All Christians have always believed that Jesus Christ is one person with two natures, a divine nature and a human nature, right?
Does Christianity trump Philosophy?
I have been working through Alvin Plantinga’s excellent (but frustrating) book Warranted Christian Belief, and I am particularly intrigued by his critique of the work of theologian John Hick. Hick began his spiritual odyssey as a traditional, orthodox Christian, accepting what I have been calling ‘Christian belief’. He was then struck by the fact that there […]
A question from the Facebook group a few weeks ago: …One model of the Trinity that I’ve heard articulated–call it “paterderivationism”–says that the way in which the Father, the Son, and the Spirit are homoousios is the same way in which Caesar, Pompey, and Crassus may be called “homoousios”: they share the same kind of […]
Here’s part of a conversation I had recently with a guy in a Facebook group who when it comes to theology consumes almost only evangelical apologetics sources. I’m going to call him “T” here. I think the conversation illustrates a blind spot that I often run into, a blind spot which results from people who […]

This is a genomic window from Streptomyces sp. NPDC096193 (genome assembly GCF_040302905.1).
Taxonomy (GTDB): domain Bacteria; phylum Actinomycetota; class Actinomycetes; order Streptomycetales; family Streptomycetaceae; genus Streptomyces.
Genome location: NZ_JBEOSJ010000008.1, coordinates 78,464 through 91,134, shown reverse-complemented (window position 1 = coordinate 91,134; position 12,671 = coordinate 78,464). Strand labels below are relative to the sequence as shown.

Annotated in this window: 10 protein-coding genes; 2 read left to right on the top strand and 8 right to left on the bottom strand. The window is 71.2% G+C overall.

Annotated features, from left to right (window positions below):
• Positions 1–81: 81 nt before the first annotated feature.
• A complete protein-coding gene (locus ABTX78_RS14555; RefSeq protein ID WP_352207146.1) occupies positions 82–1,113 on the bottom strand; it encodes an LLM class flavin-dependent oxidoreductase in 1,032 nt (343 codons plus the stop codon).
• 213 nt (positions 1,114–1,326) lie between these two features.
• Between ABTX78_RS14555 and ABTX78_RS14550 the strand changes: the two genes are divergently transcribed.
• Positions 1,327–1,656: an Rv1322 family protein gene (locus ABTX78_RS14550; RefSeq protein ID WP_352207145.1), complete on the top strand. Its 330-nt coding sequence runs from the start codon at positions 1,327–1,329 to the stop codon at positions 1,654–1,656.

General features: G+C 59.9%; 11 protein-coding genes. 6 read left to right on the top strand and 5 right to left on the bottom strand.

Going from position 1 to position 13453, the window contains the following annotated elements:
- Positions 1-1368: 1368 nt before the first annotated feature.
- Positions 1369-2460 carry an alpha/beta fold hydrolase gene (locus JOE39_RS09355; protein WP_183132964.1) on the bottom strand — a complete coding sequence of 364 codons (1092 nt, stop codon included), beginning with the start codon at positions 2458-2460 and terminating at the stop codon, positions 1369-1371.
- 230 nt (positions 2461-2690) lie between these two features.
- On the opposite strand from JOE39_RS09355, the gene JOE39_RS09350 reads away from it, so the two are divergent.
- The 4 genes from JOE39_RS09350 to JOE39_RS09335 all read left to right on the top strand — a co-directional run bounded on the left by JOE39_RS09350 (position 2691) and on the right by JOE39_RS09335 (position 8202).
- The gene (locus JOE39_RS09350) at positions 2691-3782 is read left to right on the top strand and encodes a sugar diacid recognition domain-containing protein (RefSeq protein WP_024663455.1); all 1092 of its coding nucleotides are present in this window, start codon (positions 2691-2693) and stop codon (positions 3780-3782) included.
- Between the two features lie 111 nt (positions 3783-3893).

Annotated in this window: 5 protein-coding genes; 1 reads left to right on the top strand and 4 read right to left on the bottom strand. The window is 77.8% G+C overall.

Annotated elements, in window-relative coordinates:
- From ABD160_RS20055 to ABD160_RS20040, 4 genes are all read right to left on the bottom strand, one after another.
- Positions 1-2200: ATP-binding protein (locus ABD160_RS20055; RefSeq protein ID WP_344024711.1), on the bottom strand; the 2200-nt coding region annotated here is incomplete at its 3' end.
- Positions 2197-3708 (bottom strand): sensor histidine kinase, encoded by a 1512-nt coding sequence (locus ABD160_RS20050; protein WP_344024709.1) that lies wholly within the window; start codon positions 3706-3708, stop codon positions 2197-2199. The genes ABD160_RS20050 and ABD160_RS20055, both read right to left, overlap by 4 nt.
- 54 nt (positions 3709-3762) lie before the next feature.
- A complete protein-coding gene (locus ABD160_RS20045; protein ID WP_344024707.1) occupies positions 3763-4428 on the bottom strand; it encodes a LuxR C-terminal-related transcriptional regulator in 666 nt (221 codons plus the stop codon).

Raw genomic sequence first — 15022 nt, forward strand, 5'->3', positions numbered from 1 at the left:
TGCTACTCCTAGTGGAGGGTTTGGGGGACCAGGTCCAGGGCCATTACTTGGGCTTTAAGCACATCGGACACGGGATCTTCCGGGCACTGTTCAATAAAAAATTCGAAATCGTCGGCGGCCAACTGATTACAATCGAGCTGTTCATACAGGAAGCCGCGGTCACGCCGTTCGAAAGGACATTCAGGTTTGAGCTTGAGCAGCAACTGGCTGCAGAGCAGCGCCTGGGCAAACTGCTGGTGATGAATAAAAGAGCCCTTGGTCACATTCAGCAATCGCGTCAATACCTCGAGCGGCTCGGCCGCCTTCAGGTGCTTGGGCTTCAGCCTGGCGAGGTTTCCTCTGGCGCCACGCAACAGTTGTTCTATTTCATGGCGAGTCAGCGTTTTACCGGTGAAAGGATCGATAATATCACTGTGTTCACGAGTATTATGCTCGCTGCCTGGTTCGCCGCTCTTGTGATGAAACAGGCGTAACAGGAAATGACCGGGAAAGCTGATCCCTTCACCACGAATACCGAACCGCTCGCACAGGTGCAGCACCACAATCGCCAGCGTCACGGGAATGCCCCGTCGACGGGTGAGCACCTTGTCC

God is immortal. But Jesus died. Does it follow that Jesus is not God?
It ain’t necessarily so It ain’t necessarily so The t’ings dat yo’ li’ble To read in de Bible, It ain’t necessarily so In God as Biblical Character and as Divine Reality, the Maverick makes the curious distinction between a Biblical character, and the external reality corresponding to the character. The two philosophers [Aquinas and Spinoza] […]
One thing that makes disputes about the Trinity intractable is the fact that different Christians have different views about just where authoritative Christian tradition is to be found.
What sort of being is “God” supposed to be? Your answer to this will constrain your options when it comes to thinking about the Trinity. The “Trinity” (in the primary sense of the term) is supposed to be none other than the triune God, the tripersonal God of officially catholic traditions since the late 4th […]
Bill Vallicella, the famous Maverick Philosopher, just dropped me a line asking whether, when Thomas Aquinas and Baruch Spinoza use the term ‘Deus’, they are referring to the same being. This is a difficult and interesting question. Bill uses the Latin name ‘Deus’, alluding to the fact that both men wrote in Latin. Latin was […]
Should we defend what we think are biblical, yet unintelligible or seemingly incoherent claims as “mysteries”?